Appropriate Use Criteria for Imaging in Nonvalvular HD

Megan Brooks

January 09, 2019

The American College of Cardiology (ACC), the American Heart Association (AHA), and eight other organizations have released appropriate use criteria (AUC) for a wide array of imaging modalities available for the evaluation and management of structural (nonvalvular) heart disease.

Using standardized methodology, 102 commonly encountered clinical scenarios (indications) were developed by a diverse writing group to represent patient presentations encountered in everyday clinical practice.

A separate independent rating panel scored all 102 scenarios on a scale of 1 to 9. Scores of 7 to 9 indicate that a modality is considered appropriate for the clinical scenario presented. Midrange scores of 4 to 6 indicate that a modality may be appropriate for the clinical scenario, and scores of 1 to 3 indicate that a modality is considered rarely appropriate for the clinical scenario.

The AUC for nonvalvular heart disease were published online January 7 in the Journal of the American College of Cardiology.

A Framework for Assessment

The main objective of the AUC is to "provide a framework for the assessment of these scenarios by practices that will improve and standardize physician decision making," the authors say.

The clinical scenarios cover the spectrum of patients with nonvalvular heart disease — from patients with no symptoms who are suspected of having nonvalvular heart disease to patients with signs and symptoms ranging from mild to severe.

"As might be expected," say the authors, transthoracic echocardiography is recognized as appropriate in virtually all of the scenarios. Among the other imaging modalities and indications:

  • Coronary angiography is deemed appropriate in the evaluation of the patient with sustained ventricular tachycardia or ventricular fibrillation but not as an initial testing modality across other scenarios.

  • The presence of atrial fibrillation in which ischemia may be a trigger led to a "may be appropriate" rating for single-photon emission computed tomography (SPECT) and stress echocardiography.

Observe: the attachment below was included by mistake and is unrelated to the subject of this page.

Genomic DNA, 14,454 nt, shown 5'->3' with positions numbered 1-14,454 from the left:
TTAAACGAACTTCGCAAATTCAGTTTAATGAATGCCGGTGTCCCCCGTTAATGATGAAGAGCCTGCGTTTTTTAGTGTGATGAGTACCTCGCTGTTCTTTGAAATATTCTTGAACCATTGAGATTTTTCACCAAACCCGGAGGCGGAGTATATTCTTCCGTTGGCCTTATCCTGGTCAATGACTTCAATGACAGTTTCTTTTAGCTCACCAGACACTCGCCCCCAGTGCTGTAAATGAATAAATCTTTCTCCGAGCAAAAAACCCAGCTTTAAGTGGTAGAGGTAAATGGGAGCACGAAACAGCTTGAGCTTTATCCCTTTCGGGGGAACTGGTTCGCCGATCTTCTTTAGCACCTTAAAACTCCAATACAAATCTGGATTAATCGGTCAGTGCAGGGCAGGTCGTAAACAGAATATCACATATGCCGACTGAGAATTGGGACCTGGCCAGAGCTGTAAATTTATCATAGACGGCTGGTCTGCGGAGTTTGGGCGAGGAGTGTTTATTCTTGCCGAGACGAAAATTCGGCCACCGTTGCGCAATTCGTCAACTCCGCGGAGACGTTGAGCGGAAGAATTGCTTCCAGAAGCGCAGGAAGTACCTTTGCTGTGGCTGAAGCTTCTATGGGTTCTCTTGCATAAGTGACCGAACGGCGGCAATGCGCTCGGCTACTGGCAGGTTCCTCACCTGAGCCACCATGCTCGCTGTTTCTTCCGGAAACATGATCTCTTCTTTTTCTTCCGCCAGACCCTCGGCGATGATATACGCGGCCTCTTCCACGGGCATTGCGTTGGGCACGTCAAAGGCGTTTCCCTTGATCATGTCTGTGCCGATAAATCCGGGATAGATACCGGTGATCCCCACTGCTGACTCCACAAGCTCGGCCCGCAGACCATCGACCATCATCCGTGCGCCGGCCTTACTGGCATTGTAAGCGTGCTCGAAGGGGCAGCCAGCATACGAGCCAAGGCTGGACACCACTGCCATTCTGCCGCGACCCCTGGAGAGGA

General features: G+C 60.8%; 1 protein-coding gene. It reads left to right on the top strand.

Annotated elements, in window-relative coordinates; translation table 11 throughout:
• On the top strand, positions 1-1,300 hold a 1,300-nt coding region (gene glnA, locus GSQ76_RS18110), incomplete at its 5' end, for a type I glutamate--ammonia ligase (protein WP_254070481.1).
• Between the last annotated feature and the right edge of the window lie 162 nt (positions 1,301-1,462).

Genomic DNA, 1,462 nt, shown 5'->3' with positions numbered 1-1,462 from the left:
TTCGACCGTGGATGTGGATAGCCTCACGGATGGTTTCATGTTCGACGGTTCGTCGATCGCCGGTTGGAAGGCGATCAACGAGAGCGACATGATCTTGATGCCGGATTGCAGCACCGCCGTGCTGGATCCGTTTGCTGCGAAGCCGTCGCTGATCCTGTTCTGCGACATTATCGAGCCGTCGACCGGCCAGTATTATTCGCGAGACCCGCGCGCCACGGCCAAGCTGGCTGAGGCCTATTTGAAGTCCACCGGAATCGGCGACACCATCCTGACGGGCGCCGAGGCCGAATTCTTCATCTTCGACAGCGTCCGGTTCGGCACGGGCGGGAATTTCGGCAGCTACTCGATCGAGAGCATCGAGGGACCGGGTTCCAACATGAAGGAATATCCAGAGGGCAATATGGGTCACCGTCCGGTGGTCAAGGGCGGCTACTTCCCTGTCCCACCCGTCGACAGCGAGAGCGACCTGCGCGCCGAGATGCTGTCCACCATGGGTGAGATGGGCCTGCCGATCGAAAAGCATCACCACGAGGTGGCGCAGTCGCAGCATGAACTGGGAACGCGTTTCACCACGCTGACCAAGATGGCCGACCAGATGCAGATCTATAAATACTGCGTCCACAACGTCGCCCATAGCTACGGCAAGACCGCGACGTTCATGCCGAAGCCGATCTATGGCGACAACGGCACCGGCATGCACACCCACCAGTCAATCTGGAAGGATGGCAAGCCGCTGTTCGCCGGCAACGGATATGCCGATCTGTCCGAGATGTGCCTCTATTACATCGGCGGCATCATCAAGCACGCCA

• For scenarios such as a newly diagnosed right bundle branch block, supraventricular tachycardia, and palpitations without other symptoms or signs of heart disease, transthoracic echo was given a "may be appropriate" rating; all other modalities were given a "rarely appropriate" rating.

  • For mechanical complications of myocardial infarction, both transthoracic and transesophageal echo were given an "appropriate" rating; cardiac MRI, cardiac CT, and coronary angiography with ventriculography received a "may be appropriate" rating.

  • F-18 fluorodeoxyglucose–positron emission tomography and technetium 99m pyrophosphate injection garnered a "may be appropriate" rating for the evaluation of cardiac sarcoid and amyloid, respectively.

If more than one modality falls into the same appropriate use category, physician judgment and available local expertise should be used to determine choice of test, the authors say.

"This document is going to be useful for clinicians, but with over 100 case scenarios, it's not the kind of document that somebody is going to sit down and read cover to cover and commit it to memory. It's going to be used more as a reference," John U. Doherty, MD, chair of the writing group, told theheart.org | Medscape Cardiology.

"For example, if you have a patient who has a thoracic aortic aneurysm and you want to know what the proper imaging study is, and if one has been done already, what the appropriate interval follow-up is," he explained.

The plan, said Doherty, is to integrate the AUC for multimodality imaging in nonvalvular heart disease into electronic medical records for point-of-care use. In this way, it will tell the ordering physician whether or not the imaging study they order is going to be approved.

If not approved, it will deliver educational content to let the ordering physician know why it was not approved. There will also likely be a mobile application for the document.

In addition to the ACC and the AHA, authors on the report are from the American Association for Thoracic Surgery, the American Society of Echocardiography, the American Society of Nuclear Cardiology, the Heart Rhythm Society, the Society for Cardiovascular Angiography and Interventions, the Society of Cardiovascular Computed Tomography, the Society for Cardiovascular Magnetic Resonance, and the Society of Thoracic Surgeons.

A companion appropriate use document that focuses on evaluation and use of multmodality imaging in the diagnosis and management of valvular heart disease was released in 2017. Both documents signal a shift from evaluating a single imaging modality in various disease states to evaluating multiple imaging modalities within a given disease category.

The transition in the appropriate use documents from single to multiple imaging modalities "replicates more of the way clinicians think," Doherty said. "When you see a patient, you don't ask yourself, can I do an echo? You ask, what is the best way to make this diagnosis? These documents put all the imaging tools at the disposal of the ordering physician."

The AUC process is now integrated with the Centers for Medicare & Medicaid Services, he added. "Going forward, the approval or lack of approval of these imaging studies will depend upon appropriate use criteria, and typically the other insurers usually follow suit," he said.

The work received no commercial funding. Disclosures of the authors' relevant financial relationships are included in the original article.

J Am Coll Cardiol. Published online January 7, 2019. Full text

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